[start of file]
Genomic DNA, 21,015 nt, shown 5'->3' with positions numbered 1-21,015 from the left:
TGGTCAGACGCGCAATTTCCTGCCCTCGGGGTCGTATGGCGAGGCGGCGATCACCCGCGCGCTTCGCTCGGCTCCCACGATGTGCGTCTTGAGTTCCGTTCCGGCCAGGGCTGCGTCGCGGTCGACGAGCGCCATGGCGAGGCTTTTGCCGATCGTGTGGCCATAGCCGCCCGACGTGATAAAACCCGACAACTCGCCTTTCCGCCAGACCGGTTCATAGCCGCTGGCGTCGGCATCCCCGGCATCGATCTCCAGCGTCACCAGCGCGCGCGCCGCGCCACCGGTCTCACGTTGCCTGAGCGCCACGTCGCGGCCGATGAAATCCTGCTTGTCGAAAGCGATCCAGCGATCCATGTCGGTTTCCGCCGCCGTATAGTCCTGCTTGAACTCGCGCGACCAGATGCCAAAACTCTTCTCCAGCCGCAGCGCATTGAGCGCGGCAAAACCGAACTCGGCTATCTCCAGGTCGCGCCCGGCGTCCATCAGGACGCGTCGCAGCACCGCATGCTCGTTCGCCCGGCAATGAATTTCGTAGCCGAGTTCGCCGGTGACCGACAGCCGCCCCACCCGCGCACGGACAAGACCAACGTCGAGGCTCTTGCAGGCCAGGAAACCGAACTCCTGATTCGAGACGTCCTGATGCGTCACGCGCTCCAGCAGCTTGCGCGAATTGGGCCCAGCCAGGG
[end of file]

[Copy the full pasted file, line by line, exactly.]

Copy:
Genomic DNA, 21,015 nt, shown 5'->3' with positions numbered 1-21,015 from the left:
TGGTCAGACGCGCAATTTCCTGCCCTCGGGGTCGTATGGCGAGGCGGCGATCACCCGCGCGCTTCGCTCGGCTCCCACGATGTGCGTCTTGAGTTCCGTTCCGGCCAGGGCTGCGTCGCGGTCGACGAGCGCCATGGCGAGGCTTTTGCCGATCGTGTGGCCATAGCCGCCCGACGTGATAAAACCCGACAACTCGCCTTTCCGCCAGACCGGTTCATAGCCGCTGGCGTCGGCATCCCCGGCATCGATCTCCAGCGTCACCAGCGCGCGCGCCGCGCCACCGGTCTCACGTTGCCTGAGCGCCACGTCGCGGCCGATGAAATCCTGCTTGTCGAAAGCGATCCAGCGATCCATGTCGGTTTCCGCCGCCGTATAGTCCTGCTTGAACTCGCGCGACCAGATGCCAAAACTCTTCTCCAGCCGCAGCGCATTGAGCGCGGCAAAACCGAACTCGGCTATCTCCAGGTCGCGCCCGGCGTCCATCAGGACGCGTCGCAGCACCGCATGCTCGTTCGCCCGGCAATGAATTTCGTAGCCGAGTTCGCCGGTGACCGACAGCCGCCCCACCCGCGCACGGACAAGACCAACGTCGAGGCTCTTGCAGGCCAGGAAACCGAACTCCTGATTCGAGACGTCCTGATGCGTCACGCGCTCCAGCAGCTTGCGCGAATTGGGCCCAGCCAGGG